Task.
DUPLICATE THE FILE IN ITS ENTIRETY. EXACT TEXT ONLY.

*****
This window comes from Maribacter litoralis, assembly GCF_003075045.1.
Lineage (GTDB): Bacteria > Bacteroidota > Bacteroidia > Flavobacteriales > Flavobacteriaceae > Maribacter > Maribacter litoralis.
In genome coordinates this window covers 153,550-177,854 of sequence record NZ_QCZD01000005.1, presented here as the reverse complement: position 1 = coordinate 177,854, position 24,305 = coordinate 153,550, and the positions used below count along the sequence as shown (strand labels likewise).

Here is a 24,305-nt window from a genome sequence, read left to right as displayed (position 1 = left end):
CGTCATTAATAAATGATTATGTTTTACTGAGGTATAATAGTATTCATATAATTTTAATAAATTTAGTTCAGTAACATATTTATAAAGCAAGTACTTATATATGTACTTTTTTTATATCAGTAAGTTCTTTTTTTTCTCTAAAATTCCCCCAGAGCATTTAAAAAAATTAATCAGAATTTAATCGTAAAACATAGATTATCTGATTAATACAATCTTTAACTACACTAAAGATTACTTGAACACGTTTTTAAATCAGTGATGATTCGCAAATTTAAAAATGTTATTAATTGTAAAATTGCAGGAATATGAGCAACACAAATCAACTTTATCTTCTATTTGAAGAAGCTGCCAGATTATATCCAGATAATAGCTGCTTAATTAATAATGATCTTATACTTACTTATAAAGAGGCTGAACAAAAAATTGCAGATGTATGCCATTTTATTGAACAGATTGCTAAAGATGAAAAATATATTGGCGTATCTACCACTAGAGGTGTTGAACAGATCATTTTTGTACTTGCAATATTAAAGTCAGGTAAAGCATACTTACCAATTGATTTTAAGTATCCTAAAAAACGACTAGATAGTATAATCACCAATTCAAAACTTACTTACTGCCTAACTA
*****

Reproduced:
This window comes from Maribacter litoralis, assembly GCF_003075045.1.
Lineage (GTDB): Bacteria > Bacteroidota > Bacteroidia > Flavobacteriales > Flavobacteriaceae > Maribacter > Maribacter litoralis.
In genome coordinates this window covers 153,550-177,854 of sequence record NZ_QCZD01000005.1, presented here as the reverse complement: position 1 = coordinate 177,854, position 24,305 = coordinate 153,550, and the positions used below count along the sequence as shown (strand labels likewise).

Here is a 24,305-nt window from a genome sequence, read left to right as displayed (position 1 = left end):
CGTCATTAATAAATGATTATGTTTTACTGAGGTATAATAGTATTCATATAATTTTAATAAATTTAGTTCAGTAACATATTTATAAAGCAAGTACTTATATATGTACTTTTTTTATATCAGTAAGTTCTTTTTTTTCTCTAAAATTCCCCCAGAGCATTTAAAAAAATTAATCAGAATTTAATCGTAAAACATAGATTATCTGATTAATACAATCTTTAACTACACTAAAGATTACTTGAACACGTTTTTAAATCAGTGATGATTCGCAAATTTAAAAATGTTATTAATTGTAAAATTGCAGGAATATGAGCAACACAAATCAACTTTATCTTCTATTTGAAGAAGCTGCCAGATTATATCCAGATAATAGCTGCTTAATTAATAATGATCTTATACTTACTTATAAAGAGGCTGAACAAAAAATTGCAGATGTATGCCATTTTATTGAACAGATTGCTAAAGATGAAAAATATATTGGCGTATCTACCACTAGAGGTGTTGAACAGATCATTTTTGTACTTGCAATATTAAAGTCAGGTAAAGCATACTTACCAATTGATTTTAAGTATCCTAAAAAACGACTAGATAGTATAATCACCAATTCAAAACTTACTTACTGCCTAACTA